Cities invest in water conservation system
System available to residents, at a cost
By GREG STAHL
Express Staff Writer
In preparation for the dry summer ahead and in an effort
to conserve water in general, Ketchum and Sun Valley city leaders have
chipped in for a new water conservation tool.
"Anything we can do on the conservation scheme can
certainly help us all," Ketchum City Councilman Randy Hall said.
This winter, Sun Valley and Ketchum teamed up with Webb
Landscaping, investing $5,000 each, to help purchase a weather station
that will be part of a computerized irrigation regulation system. Ketchum
water managers are inventorying city properties, including parks, to
determine where the system would be most appropriately used, Hall said.
The system will be available to upper Wood River Valley
residents who own automatic sprinkler systems, at a fairly hefty price,
beginning sometime this month.
The system, called MAXICOM, brought record water savings
to several Western cities when it was implemented, according to
information distributed by MAXICOM’s manufacturer, Rain Bird.
Homeowners interested in participating must purchase a
control module from Webb that would be placed at the water user’s
property. The module would be connected via modem to a central computer at
Webb’s Ketchum office.
The weather station, when completed sometime this week,
will feed temperatures, precipitation and winds to the computer at Webb’s
"Basically, if it’s raining, it won’t water your
lawn," Hall said. "That will help us to be good users of our
Rain Bird account manager David Ferron said during an
informal Friday meeting at Webb’s office that the system monitors
weather, soil moisture, irrigation flows and system errors.
If an irrigation system develops a leak, if soils are
saturated, if it’s raining or if it’s windy, MAXICOM will
automatically turn irrigation off.
"It saves water because of the weather, and it saves
water because of its ability to detect breaks in the system," Ferron
said. "Some golf courses have saved over 50 percent [of their
previous water use], because they were not doing a very good job."
Ferron said most irrigators experience between 15 percent
and 50 percent reductions in their water use once tapped into the MAXICOM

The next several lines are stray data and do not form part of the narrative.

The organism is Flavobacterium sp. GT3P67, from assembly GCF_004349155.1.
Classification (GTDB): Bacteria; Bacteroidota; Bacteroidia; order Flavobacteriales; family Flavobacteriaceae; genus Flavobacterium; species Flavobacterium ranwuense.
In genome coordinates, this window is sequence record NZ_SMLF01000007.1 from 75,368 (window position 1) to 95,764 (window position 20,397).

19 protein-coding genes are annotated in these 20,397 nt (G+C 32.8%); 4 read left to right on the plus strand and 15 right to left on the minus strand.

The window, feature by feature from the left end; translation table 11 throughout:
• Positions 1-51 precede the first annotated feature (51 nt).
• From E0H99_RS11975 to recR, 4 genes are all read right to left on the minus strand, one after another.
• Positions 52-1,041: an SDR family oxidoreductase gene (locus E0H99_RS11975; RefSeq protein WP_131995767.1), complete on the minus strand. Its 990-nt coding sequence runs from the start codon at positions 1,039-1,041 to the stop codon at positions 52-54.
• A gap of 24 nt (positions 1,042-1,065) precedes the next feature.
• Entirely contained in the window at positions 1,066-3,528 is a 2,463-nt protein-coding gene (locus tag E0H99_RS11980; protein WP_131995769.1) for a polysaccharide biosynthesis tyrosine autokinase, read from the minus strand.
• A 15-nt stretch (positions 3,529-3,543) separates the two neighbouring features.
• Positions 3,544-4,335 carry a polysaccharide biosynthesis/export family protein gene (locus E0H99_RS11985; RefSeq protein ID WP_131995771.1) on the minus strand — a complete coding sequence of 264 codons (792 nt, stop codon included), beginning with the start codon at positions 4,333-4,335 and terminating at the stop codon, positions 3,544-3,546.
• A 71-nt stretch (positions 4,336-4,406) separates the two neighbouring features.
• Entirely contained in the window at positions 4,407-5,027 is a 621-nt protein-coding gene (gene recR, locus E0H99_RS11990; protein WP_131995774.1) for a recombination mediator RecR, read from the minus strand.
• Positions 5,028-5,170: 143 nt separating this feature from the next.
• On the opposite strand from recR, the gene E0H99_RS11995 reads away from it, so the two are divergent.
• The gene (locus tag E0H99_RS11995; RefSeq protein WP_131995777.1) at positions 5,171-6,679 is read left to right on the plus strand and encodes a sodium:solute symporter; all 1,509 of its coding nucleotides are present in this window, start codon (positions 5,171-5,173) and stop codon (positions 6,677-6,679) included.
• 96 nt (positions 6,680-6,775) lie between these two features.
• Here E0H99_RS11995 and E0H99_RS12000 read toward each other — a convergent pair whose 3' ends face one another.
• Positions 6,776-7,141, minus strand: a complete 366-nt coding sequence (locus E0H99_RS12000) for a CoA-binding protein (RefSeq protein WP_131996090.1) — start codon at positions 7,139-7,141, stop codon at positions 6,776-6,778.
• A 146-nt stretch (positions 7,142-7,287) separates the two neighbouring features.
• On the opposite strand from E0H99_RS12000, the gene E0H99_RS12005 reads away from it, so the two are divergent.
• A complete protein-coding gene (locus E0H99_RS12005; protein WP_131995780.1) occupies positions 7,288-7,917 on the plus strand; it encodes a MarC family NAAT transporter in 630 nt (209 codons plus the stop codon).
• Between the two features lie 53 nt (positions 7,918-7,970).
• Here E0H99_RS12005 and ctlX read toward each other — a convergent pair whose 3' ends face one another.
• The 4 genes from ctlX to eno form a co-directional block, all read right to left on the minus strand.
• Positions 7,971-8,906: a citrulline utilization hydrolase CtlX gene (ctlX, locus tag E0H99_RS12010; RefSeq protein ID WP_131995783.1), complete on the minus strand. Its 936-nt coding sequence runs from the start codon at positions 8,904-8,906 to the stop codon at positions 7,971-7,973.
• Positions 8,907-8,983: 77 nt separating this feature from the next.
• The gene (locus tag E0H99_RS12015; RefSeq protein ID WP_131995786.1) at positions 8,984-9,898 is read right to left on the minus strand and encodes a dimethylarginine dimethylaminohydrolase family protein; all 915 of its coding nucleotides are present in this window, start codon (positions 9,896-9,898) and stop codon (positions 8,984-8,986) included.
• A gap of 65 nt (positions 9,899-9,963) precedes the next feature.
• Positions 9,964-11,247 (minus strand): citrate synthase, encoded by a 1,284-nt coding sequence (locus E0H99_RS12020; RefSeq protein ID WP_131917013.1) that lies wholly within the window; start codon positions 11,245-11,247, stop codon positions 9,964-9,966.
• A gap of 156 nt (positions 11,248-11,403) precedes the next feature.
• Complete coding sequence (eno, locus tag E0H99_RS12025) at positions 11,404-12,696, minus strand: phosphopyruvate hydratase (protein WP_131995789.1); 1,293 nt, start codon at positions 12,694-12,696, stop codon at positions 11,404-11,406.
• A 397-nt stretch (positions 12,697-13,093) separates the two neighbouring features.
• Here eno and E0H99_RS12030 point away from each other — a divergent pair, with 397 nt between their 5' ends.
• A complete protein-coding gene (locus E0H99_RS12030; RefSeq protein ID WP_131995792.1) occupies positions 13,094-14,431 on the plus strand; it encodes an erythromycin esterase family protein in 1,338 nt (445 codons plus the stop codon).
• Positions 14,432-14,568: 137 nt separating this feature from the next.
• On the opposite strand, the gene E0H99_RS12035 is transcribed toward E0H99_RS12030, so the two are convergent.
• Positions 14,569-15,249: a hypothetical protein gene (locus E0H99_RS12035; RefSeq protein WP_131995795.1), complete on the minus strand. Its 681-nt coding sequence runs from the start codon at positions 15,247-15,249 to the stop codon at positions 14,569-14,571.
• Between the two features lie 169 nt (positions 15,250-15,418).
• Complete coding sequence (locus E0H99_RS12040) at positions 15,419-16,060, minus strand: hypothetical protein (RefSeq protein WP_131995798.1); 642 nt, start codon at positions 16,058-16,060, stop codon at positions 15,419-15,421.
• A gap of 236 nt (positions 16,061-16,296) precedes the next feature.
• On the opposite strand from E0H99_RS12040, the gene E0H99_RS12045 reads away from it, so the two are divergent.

Webb Landscaping owner Doug Webb pointed out that most of
his irrigation system customers have a tendency to overwater their
landscaping. MAXICOM will help avoid that common error.
For an indication of just how much water goes to feed
landscaping in the valley, consider that Ketchum residents as a whole
typically use about 1.5 million gallons of water each day during winter.
In the summer, that number jumps to over 6 million gallons a day, Ketchum
water superintendent Steve Hansen said.
Sun Valley’s summer water use approaches 8 million
gallons a day, Sun Valley Water and Sewer District manager Jack Brown
said. About 800,000 gallons of Sun Valley’s summer water are used to
water Elkhorn Resort’s golf course.
Even so, water managers agreed, the Wood River Valley uses
less than 2 percent of the Big Wood River water supply. The majority of
the water is consumed downstream to irrigate cash crops like potatoes,
sugar beats and alfalfa.
There’s no question that implementation of the MAXICOM
system locally is timely.
Just last week, Gov. Dirk Kempthorne declared Blaine
County and five other south-Idaho counties drought emergency areas.
This March and April, Galena Summit received 4.5 inches of
precipitation. The typical March and April bring 5.1 inches of
precipitation to the high mountains at the headwaters of the Big Wood and
But the majority of this year’s water crunch was created
by lack of substantial winter snows.
The Big Wood River basin’s snowpack, the Natural
Resources Conservation Service reported Monday, dropped from near 50
percent of average a month ago to 33 percent of average for May 7.
And that’s been the dry story for most of the winter and
"Really our fear is the availability of water. Right
now the aquifer is where we were at the end of May last year," said
Brown. "August is a real concern. We might have some trouble."
Last summer, Brown struggled with low water pressure,
particularly in the Elkhorn area of Sun Valley. Water demand outpaced the
city’s ability to recharge its reservoirs. Showers slowed to trickles in
areas, he said.
"The more people we get on board with this, we will
probably see a change in water demands," Hansen said.
If the system works this summer, Hansen added, several
more weather stations could be installed throughout the valley to better
"It’s going to take a summer or two, but I’m
anxious to see the numbers," he said.